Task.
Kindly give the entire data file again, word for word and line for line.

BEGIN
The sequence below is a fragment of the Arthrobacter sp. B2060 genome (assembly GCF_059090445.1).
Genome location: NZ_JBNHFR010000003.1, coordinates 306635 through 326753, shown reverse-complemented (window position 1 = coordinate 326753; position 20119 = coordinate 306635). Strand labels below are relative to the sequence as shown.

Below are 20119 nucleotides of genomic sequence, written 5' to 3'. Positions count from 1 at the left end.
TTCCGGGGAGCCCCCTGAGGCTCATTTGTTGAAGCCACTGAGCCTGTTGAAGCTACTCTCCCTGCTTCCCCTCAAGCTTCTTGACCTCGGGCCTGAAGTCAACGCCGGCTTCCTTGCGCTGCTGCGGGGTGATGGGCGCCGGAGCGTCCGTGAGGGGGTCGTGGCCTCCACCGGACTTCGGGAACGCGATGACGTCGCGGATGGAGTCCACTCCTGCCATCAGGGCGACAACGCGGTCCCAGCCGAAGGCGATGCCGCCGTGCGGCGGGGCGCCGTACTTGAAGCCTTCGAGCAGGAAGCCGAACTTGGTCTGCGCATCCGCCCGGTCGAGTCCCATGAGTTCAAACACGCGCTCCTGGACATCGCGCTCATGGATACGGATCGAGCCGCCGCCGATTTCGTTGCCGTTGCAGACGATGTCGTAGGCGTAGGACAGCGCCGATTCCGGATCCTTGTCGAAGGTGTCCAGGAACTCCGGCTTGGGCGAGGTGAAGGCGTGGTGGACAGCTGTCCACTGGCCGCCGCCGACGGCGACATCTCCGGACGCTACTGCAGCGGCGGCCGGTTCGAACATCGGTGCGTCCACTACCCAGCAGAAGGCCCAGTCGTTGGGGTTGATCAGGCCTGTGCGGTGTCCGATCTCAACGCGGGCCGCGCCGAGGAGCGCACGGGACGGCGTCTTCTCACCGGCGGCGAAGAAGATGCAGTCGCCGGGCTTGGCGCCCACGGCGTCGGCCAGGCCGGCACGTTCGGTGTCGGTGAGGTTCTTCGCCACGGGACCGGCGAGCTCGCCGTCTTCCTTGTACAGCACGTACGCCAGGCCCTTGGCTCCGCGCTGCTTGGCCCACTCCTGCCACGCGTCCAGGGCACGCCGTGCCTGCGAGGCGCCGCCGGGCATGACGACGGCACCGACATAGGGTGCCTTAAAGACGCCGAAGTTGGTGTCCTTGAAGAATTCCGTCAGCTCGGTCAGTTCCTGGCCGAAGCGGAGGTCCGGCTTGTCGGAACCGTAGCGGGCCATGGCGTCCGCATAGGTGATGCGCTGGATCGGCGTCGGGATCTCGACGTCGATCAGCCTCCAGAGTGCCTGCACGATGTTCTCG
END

The sequence below is a fragment of the Arthrobacter sp. B2060 genome (assembly GCF_059090445.1).
Genome location: NZ_JBNHFR010000003.1, coordinates 306635 through 326753, shown reverse-complemented (window position 1 = coordinate 326753; position 20119 = coordinate 306635). Strand labels below are relative to the sequence as shown.

Below are 20119 nucleotides of genomic sequence, written 5' to 3'. Positions count from 1 at the left end.
TTCCGGGGAGCCCCCTGAGGCTCATTTGTTGAAGCCACTGAGCCTGTTGAAGCTACTCTCCCTGCTTCCCCTCAAGCTTCTTGACCTCGGGCCTGAAGTCAACGCCGGCTTCCTTGCGCTGCTGCGGGGTGATGGGCGCCGGAGCGTCCGTGAGGGGGTCGTGGCCTCCACCGGACTTCGGGAACGCGATGACGTCGCGGATGGAGTCCACTCCTGCCATCAGGGCGACAACGCGGTCCCAGCCGAAGGCGATGCCGCCGTGCGGCGGGGCGCCGTACTTGAAGCCTTCGAGCAGGAAGCCGAACTTGGTCTGCGCATCCGCCCGGTCGAGTCCCATGAGTTCAAACACGCGCTCCTGGACATCGCGCTCATGGATACGGATCGAGCCGCCGCCGATTTCGTTGCCGTTGCAGACGATGTCGTAGGCGTAGGACAGCGCCGATTCCGGATCCTTGTCGAAGGTGTCCAGGAACTCCGGCTTGGGCGAGGTGAAGGCGTGGTGGACAGCTGTCCACTGGCCGCCGCCGACGGCGACATCTCCGGACGCTACTGCAGCGGCGGCCGGTTCGAACATCGGTGCGTCCACTACCCAGCAGAAGGCCCAGTCGTTGGGGTTGATCAGGCCTGTGCGGTGTCCGATCTCAACGCGGGCCGCGCCGAGGAGCGCACGGGACGGCGTCTTCTCACCGGCGGCGAAGAAGATGCAGTCGCCGGGCTTGGCGCCCACGGCGTCGGCCAGGCCGGCACGTTCGGTGTCGGTGAGGTTCTTCGCCACGGGACCGGCGAGCTCGCCGTCTTCCTTGTACAGCACGTACGCCAGGCCCTTGGCTCCGCGCTGCTTGGCCCACTCCTGCCACGCGTCCAGGGCACGCCGTGCCTGCGAGGCGCCGCCGGGCATGACGACGGCACCGACATAGGGTGCCTTAAAGACGCCGAAGTTGGTGTCCTTGAAGAATTCCGTCAGCTCGGTCAGTTCCTGGCCGAAGCGGAGGTCCGGCTTGTCGGAACCGTAGCGGGCCATGGCGTCCGCATAGGTGATGCGCTGGATCGGCGTCGGGATCTCGACGTCGATCAGCCTCCAGAGTGCCTGCACGATGTTCTCG